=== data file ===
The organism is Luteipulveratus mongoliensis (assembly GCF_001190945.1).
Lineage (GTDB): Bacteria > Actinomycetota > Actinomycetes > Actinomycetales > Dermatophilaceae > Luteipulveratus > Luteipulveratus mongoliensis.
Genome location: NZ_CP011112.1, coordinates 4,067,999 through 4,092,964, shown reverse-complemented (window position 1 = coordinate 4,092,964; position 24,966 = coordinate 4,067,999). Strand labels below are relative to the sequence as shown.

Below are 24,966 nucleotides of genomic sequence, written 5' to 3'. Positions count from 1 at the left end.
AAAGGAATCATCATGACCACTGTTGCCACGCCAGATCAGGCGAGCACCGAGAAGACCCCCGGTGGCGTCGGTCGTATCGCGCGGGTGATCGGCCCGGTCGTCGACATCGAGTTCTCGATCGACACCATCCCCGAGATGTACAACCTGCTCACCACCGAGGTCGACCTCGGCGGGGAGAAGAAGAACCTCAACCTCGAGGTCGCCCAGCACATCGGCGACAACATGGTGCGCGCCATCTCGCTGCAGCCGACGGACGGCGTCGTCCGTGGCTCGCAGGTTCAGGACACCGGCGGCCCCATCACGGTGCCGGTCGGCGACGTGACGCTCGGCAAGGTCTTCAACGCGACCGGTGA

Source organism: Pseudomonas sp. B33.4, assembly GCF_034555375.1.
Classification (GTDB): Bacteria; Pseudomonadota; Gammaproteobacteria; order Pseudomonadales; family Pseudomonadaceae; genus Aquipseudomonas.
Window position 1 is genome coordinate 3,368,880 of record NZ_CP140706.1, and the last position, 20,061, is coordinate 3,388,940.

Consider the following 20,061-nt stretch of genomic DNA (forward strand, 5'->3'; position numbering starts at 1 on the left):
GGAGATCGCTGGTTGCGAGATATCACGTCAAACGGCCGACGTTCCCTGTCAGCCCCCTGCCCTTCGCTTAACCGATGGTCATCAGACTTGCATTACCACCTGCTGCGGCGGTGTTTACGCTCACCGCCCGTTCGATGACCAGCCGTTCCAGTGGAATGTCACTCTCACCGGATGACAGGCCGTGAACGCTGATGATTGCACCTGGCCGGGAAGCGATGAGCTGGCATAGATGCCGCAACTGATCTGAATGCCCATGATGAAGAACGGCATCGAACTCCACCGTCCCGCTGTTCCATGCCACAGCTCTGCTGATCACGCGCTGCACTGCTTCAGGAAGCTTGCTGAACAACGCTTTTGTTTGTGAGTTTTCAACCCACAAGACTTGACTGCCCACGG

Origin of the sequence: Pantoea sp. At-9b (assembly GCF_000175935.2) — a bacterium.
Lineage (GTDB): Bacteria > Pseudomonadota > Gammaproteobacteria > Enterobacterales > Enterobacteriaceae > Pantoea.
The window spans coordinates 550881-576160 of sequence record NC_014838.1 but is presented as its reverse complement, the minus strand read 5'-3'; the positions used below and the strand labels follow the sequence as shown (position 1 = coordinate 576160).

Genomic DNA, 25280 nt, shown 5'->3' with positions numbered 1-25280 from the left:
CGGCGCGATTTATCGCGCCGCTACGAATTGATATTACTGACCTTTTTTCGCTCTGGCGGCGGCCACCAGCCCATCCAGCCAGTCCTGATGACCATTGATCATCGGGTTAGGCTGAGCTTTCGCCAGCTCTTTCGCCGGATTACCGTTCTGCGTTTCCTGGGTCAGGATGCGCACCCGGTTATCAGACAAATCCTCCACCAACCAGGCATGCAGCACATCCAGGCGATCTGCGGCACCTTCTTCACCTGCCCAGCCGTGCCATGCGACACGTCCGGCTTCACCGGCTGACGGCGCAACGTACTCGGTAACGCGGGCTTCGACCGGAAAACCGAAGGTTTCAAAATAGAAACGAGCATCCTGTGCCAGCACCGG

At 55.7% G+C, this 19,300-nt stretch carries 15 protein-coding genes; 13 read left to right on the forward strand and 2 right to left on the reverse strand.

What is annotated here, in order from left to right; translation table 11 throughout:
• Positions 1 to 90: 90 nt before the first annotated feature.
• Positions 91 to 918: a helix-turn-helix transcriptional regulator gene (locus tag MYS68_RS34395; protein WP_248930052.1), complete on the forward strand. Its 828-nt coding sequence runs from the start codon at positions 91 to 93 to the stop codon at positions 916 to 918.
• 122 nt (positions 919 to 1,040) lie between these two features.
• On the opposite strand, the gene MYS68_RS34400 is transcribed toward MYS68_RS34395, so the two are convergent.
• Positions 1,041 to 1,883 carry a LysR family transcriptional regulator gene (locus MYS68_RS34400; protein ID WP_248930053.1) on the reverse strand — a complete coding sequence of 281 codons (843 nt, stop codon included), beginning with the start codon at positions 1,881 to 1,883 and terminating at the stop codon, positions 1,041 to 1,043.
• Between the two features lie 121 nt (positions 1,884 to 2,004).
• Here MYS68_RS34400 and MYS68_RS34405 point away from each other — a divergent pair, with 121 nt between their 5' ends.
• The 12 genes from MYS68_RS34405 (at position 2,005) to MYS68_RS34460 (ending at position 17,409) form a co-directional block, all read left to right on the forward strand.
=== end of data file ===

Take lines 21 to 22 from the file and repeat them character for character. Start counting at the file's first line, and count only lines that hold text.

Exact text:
• On the opposite strand, the gene MYS68_RS34400 is transcribed toward MYS68_RS34395, so the two are convergent.
• Positions 1,041 to 1,883 carry a LysR family transcriptional regulator gene (locus MYS68_RS34400; protein ID WP_248930053.1) on the reverse strand — a complete coding sequence of 281 codons (843 nt, stop codon included), beginning with the start codon at positions 1,881 to 1,883 and terminating at the stop codon, positions 1,041 to 1,043.